"It's part of my story, I accept it," she said. "At the same time, it is also thanks to my mother that I was able to get through it. I am aware of this fact but it doesn't stop me from being really happy that people voted for me."
Rochette, who won Canada's first Olympic women's singles medal since Elizabeth Manley took silver in Calgary in 1988, says people have also told her that her story has helped them get through tough times of their own.
Rochette, who has been skating for nearly 20 years, looks back on her Olympic performance with some wonder.
She arrived in Vancouver as one of Canada's medal favourites after having won silver at the 2009 world championships.
Then her world came crashing down Feb. 21 when she awakened to news that her mom had suffered a fatal heart attack as she sat down to rest in Vancouver.
But less than seven hours after receiving the devastating news, Rochette wiped away tears, took a deep breath and hit the Pacific Coliseum ice to practise.
Then, on Feb. 23, Rochette turned in a courageous performance in the short program to move into third position.
When the music stopped the tears flowed, and Rochette's pretty face, twisted in sadness, became one of the enduring images of the Games.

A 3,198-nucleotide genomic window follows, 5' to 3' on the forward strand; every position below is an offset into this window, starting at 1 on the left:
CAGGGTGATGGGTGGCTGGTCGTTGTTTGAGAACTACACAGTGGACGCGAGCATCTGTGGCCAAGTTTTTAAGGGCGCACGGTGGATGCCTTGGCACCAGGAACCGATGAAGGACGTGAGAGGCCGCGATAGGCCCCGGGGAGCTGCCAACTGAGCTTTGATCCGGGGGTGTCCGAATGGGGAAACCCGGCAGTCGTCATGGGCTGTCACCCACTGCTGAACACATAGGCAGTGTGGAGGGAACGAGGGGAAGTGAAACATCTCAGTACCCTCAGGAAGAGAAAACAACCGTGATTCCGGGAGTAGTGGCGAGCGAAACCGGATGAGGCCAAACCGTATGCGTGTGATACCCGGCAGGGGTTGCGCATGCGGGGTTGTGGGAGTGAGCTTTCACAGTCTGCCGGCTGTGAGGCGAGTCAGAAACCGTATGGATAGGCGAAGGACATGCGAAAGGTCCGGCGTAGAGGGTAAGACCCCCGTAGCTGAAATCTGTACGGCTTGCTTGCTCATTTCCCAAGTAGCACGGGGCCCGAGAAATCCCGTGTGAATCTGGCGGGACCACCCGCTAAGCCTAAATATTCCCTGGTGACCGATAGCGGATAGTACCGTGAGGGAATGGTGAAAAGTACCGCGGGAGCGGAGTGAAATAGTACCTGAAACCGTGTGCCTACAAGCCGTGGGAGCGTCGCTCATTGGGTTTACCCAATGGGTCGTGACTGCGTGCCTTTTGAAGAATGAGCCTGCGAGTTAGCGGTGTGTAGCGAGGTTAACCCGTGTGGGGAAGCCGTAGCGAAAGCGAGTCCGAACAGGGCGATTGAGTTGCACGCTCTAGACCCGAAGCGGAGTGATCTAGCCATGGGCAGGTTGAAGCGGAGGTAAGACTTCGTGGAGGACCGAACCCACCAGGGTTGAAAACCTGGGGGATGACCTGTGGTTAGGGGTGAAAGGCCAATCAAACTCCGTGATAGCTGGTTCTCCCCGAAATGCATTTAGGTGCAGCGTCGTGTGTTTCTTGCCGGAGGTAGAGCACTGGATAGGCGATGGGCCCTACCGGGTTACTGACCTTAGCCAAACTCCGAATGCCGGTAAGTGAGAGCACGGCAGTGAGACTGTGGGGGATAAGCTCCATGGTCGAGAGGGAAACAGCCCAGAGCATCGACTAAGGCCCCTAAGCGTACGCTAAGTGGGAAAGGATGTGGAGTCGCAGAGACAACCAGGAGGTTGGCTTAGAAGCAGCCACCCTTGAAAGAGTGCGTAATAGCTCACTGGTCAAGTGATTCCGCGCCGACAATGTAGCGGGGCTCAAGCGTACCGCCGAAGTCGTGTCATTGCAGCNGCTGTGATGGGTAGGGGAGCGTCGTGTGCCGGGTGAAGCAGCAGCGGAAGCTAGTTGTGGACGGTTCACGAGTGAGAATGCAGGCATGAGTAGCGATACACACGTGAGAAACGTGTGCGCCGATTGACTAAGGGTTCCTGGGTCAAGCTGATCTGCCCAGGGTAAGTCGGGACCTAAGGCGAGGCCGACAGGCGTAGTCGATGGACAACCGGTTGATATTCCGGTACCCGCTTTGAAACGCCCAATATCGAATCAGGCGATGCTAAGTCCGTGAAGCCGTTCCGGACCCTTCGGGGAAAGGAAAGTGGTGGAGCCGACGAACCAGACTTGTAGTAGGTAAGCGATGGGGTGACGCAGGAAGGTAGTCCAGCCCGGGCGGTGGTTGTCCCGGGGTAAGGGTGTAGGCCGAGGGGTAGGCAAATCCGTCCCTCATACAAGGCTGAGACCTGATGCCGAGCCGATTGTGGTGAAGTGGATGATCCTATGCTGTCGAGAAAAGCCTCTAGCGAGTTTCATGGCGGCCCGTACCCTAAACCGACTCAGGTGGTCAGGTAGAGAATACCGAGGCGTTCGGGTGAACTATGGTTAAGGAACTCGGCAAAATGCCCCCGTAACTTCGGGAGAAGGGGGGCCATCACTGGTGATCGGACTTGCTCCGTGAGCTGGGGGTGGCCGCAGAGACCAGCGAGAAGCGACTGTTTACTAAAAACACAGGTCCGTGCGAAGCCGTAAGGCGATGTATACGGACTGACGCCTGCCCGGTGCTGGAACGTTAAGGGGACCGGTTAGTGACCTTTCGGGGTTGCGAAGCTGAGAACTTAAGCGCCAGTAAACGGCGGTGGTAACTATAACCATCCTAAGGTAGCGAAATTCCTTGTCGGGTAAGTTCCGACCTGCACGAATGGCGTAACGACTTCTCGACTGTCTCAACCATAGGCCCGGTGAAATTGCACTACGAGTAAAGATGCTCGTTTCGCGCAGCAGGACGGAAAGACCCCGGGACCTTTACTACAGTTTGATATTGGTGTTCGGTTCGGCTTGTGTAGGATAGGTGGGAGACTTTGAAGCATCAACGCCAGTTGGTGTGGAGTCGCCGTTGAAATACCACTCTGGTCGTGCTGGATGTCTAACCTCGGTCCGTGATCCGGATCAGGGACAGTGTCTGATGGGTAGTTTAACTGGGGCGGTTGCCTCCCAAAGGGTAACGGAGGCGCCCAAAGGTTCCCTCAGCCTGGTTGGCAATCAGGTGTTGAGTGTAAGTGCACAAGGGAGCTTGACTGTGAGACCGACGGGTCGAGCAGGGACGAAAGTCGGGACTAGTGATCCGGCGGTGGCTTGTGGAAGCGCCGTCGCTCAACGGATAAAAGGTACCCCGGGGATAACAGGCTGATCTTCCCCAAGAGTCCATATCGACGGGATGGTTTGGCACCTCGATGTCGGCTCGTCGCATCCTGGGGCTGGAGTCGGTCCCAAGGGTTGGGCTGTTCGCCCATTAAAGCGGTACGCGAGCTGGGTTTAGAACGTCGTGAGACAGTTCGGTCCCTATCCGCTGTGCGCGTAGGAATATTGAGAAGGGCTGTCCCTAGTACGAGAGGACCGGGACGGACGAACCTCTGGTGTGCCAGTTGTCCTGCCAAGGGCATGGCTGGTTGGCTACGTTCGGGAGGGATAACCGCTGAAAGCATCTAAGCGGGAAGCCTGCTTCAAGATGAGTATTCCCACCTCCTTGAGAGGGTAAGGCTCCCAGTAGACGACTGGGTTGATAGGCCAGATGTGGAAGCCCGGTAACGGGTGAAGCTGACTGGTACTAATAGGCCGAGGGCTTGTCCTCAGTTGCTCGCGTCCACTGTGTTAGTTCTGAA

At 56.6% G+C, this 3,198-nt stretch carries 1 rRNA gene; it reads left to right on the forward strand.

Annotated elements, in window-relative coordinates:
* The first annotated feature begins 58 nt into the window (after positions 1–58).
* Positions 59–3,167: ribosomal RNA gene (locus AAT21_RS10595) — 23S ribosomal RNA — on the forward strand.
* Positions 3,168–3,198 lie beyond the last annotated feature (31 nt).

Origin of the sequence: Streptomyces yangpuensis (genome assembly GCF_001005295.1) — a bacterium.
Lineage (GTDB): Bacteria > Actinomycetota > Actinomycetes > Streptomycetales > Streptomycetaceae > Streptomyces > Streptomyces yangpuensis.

And two days later, with her father Normand again in the crowd, the elegant skater mustered all her strength and clinched bronze with an emotional performance in the long program.
Officials had given her the option to pull out but she wanted to finish a journey that began when she and her mom watched Oksana Baiul win gold at the 1994 Olympics.
"To win a medal after all that happened was beyond my expectations," Rochette said. "To be able to skate like I did – I surprised myself."
Rochette has only competed once since the Olympics, at the Japan Open, which she won. She has been on the ice-show circuit, which she cheerfully says is "not as glamorous as it seems."
"We're living out of a bus, city after city. Sometimes we have an eight or nine-hour drive and we still have to perform the next day on the ice because people are buying tickets to see a show.
"But it's very motivating, it's a lot of fun and I'm going to do this for a couple of years, for sure."
As she points out, "I feel so lucky to still be doing what I love, to be able to make a living out of my hobby."
But for all the praise and excitement, it's clear that nothing will ever completely fill the gap left by her mom's death.
"It's not just in my sporting life that I need my mother," she said.
"I need her for everything — my marriage, the children I hope to have one day. She's going to miss these moments just like I miss her now."
For the first time in 2010, The Canadian Press conducted a people's choice poll for its annual awards, along with Yahoo! Canada. Rochette was also the public's first choice, with 48 per cent of the vote, ahead of Hughes at 16 per cent.
The Canadian Press team of the year will be announced Wednesday, followed by male athlete of the year Thursday.